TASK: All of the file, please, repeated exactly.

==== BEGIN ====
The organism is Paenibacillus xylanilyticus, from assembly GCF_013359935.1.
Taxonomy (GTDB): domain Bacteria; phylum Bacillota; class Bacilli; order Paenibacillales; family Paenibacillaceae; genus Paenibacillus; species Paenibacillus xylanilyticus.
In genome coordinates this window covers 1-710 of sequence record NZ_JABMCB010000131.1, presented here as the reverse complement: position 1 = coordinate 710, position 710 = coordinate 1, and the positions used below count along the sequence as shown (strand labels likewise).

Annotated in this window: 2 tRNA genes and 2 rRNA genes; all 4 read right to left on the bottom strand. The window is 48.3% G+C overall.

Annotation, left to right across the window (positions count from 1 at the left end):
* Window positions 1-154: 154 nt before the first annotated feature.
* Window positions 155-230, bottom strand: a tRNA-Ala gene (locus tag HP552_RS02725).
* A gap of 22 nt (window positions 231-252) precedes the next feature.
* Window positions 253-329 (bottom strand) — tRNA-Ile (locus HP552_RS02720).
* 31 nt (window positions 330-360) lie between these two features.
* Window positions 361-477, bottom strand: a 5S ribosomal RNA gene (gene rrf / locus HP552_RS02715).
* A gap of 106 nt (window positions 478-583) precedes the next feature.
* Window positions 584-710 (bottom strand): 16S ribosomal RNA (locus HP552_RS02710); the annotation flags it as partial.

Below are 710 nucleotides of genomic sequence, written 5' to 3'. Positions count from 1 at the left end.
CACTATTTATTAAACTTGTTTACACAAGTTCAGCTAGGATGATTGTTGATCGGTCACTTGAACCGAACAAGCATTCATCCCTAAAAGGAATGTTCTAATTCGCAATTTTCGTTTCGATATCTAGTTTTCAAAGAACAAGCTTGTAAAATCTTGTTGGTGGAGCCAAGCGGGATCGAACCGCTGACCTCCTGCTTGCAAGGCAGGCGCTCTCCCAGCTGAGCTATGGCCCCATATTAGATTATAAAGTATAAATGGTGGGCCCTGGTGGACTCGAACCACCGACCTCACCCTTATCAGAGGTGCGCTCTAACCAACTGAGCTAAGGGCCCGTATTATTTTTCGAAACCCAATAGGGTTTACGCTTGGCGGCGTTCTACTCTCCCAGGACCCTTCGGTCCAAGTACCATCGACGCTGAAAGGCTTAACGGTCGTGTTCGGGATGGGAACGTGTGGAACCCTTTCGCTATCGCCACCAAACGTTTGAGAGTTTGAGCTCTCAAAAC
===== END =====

The organism is Paenibacillus xylanilyticus, from assembly GCF_013359935.1.
Taxonomy (GTDB): domain Bacteria; phylum Bacillota; class Bacilli; order Paenibacillales; family Paenibacillaceae; genus Paenibacillus; species Paenibacillus xylanilyticus.
In genome coordinates this window covers 1-710 of sequence record NZ_JABMCB010000131.1, presented here as the reverse complement: position 1 = coordinate 710, position 710 = coordinate 1, and the positions used below count along the sequence as shown (strand labels likewise).

Annotated in this window: 2 tRNA genes and 2 rRNA genes; all 4 read right to left on the bottom strand. The window is 48.3% G+C overall.

Annotation, left to right across the window (positions count from 1 at the left end):
* Window positions 1-154: 154 nt before the first annotated feature.
* Window positions 155-230, bottom strand: a tRNA-Ala gene (locus tag HP552_RS02725).
* A gap of 22 nt (window positions 231-252) precedes the next feature.
* Window positions 253-329 (bottom strand) — tRNA-Ile (locus HP552_RS02720).
* 31 nt (window positions 330-360) lie between these two features.
* Window positions 361-477, bottom strand: a 5S ribosomal RNA gene (gene rrf / locus HP552_RS02715).
* A gap of 106 nt (window positions 478-583) precedes the next feature.
* Window positions 584-710 (bottom strand): 16S ribosomal RNA (locus HP552_RS02710); the annotation flags it as partial.

Below are 710 nucleotides of genomic sequence, written 5' to 3'. Positions count from 1 at the left end.
CACTATTTATTAAACTTGTTTACACAAGTTCAGCTAGGATGATTGTTGATCGGTCACTTGAACCGAACAAGCATTCATCCCTAAAAGGAATGTTCTAATTCGCAATTTTCGTTTCGATATCTAGTTTTCAAAGAACAAGCTTGTAAAATCTTGTTGGTGGAGCCAAGCGGGATCGAACCGCTGACCTCCTGCTTGCAAGGCAGGCGCTCTCCCAGCTGAGCTATGGCCCCATATTAGATTATAAAGTATAAATGGTGGGCCCTGGTGGACTCGAACCACCGACCTCACCCTTATCAGAGGTGCGCTCTAACCAACTGAGCTAAGGGCCCGTATTATTTTTCGAAACCCAATAGGGTTTACGCTTGGCGGCGTTCTACTCTCCCAGGACCCTTCGGTCCAAGTACCATCGACGCTGAAAGGCTTAACGGTCGTGTTCGGGATGGGAACGTGTGGAACCCTTTCGCTATCGCCACCAAACGTTTGAGAGTTTGAGCTCTCAAAAC